Thursday, December 1, 2011

This Dark Endeavor by Kenneth Oppel

This is a reimagining of Mary Shelley's Frankenstein which just means the author took the basic ideas of the original story and looked at them in a different way or in this case, fleshed out part of the story.  Oppel looks at Victor Frankenstein as a teenager.  Victor and his twin brother, Konrad, are best friends, but that doesn't mean there isn't a touch or jealousy and competition in their relationship.  This competitiveness only increases for Victor when he thinks of the lovely Elizabeth. 

Life is relatively peaceful until Konrad becomes unexpectedly ill, and all medical efforts fail.  Victor remembers a dark library hidden in the house with alchemy books and papers.  He struggles to create an Elixir of Life to save his brother and to glorify himself.  Victor and Elizabeth must battle vicious creatures and cunning enemies to meet their goal, but Victor finds the danger exhilarating.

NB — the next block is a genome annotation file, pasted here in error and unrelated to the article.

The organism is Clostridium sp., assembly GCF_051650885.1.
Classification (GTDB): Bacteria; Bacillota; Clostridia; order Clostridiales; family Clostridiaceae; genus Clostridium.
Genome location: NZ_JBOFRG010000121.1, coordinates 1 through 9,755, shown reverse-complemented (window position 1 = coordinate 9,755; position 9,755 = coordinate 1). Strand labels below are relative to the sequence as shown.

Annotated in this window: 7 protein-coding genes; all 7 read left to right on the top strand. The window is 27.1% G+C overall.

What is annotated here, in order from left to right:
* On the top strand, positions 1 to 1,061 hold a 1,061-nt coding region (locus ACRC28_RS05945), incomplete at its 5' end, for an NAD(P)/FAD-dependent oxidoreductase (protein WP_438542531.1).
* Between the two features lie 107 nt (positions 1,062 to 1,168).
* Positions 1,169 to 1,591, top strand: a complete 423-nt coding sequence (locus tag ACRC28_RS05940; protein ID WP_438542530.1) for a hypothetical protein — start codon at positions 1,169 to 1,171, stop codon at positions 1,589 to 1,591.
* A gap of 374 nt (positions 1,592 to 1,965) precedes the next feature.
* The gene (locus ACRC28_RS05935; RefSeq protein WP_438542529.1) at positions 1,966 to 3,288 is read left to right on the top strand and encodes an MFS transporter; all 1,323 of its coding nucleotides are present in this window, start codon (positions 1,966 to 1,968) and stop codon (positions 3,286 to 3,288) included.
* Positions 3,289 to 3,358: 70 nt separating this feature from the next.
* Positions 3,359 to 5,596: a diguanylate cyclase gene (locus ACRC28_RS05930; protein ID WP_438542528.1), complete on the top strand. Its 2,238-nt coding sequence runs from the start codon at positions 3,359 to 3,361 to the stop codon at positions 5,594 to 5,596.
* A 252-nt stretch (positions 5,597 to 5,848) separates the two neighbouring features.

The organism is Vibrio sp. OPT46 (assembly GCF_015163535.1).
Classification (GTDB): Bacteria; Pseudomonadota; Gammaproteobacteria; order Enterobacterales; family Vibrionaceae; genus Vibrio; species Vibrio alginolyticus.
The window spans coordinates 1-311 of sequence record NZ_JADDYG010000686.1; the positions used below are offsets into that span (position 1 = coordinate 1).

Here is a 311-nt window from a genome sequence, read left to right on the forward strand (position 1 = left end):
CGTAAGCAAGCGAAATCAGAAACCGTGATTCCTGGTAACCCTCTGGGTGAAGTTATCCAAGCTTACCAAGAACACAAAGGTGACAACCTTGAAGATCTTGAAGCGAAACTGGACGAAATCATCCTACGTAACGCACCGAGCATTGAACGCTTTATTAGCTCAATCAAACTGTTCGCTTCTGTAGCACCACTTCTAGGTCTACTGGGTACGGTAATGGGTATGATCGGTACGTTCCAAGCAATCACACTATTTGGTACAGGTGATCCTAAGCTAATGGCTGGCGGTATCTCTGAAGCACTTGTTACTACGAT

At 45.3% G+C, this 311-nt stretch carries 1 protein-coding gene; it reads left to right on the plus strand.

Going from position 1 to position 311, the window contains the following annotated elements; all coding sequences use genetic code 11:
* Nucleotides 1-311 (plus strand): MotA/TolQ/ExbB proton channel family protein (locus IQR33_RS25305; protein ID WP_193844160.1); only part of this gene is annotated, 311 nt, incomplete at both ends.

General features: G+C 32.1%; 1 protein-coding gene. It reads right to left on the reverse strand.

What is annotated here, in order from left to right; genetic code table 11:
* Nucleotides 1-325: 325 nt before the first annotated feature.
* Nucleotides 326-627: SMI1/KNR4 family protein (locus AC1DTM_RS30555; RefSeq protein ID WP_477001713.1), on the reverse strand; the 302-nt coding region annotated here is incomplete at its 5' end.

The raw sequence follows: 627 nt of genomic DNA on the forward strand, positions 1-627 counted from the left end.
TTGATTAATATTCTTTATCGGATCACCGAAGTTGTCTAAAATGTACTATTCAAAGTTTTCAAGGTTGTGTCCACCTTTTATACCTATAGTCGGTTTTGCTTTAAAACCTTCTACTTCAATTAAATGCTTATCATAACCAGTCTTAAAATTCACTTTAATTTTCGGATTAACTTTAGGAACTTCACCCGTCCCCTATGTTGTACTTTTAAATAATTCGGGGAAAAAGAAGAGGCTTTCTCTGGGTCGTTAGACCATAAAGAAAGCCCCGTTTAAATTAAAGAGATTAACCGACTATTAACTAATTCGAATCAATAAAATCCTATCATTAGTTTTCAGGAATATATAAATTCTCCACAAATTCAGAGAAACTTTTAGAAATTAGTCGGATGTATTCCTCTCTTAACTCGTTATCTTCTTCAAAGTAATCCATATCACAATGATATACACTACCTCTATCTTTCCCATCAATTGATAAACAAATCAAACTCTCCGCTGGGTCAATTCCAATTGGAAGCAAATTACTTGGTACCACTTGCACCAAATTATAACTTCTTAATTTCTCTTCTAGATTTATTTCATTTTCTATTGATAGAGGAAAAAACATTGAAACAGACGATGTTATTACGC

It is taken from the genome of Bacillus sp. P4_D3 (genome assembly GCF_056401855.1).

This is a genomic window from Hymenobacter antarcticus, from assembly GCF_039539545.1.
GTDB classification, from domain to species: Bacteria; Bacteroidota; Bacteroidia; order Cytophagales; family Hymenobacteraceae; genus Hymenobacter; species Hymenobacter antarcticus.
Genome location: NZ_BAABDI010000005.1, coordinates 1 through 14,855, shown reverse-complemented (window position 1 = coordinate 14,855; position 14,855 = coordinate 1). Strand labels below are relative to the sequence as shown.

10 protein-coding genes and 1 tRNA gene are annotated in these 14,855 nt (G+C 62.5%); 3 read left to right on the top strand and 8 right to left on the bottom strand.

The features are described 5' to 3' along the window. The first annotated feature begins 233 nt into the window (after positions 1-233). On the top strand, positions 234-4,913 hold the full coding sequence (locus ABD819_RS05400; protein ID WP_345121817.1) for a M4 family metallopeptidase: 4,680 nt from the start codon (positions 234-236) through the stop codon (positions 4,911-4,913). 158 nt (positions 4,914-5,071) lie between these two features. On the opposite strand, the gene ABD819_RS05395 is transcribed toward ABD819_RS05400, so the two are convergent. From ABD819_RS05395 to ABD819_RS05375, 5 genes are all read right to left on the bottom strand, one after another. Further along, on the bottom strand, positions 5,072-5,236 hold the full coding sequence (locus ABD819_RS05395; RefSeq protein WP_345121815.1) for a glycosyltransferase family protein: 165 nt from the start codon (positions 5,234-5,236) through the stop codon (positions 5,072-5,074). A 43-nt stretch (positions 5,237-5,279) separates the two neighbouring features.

This book was a heart pounding thrill ride that manages to be character driven at the same time.  Oppell looks further into Victor's motivations than the original story does, and he creates a character who is believable and disturbing.

The best compliment I can give This Dark Endeavor is it inspired me to read the original Frankenstein by Mary Shelley.  I'm a little embarrassed to admit that I'd never read it, but I thought I knew the story based on a jumble of movie clips and cultural references.  I was pleasantly surprised to find that I was wrong and that Shelley's novel provokes questions about loneliness and personal responsibility.  We also have Shelley's book here in the library.  Both are challenging reads, so I would recommend them for 8th graders and 7th graders who are strong readers.

This Dark Endeavor was also named as part of the 2012-2013 Lone Star List!

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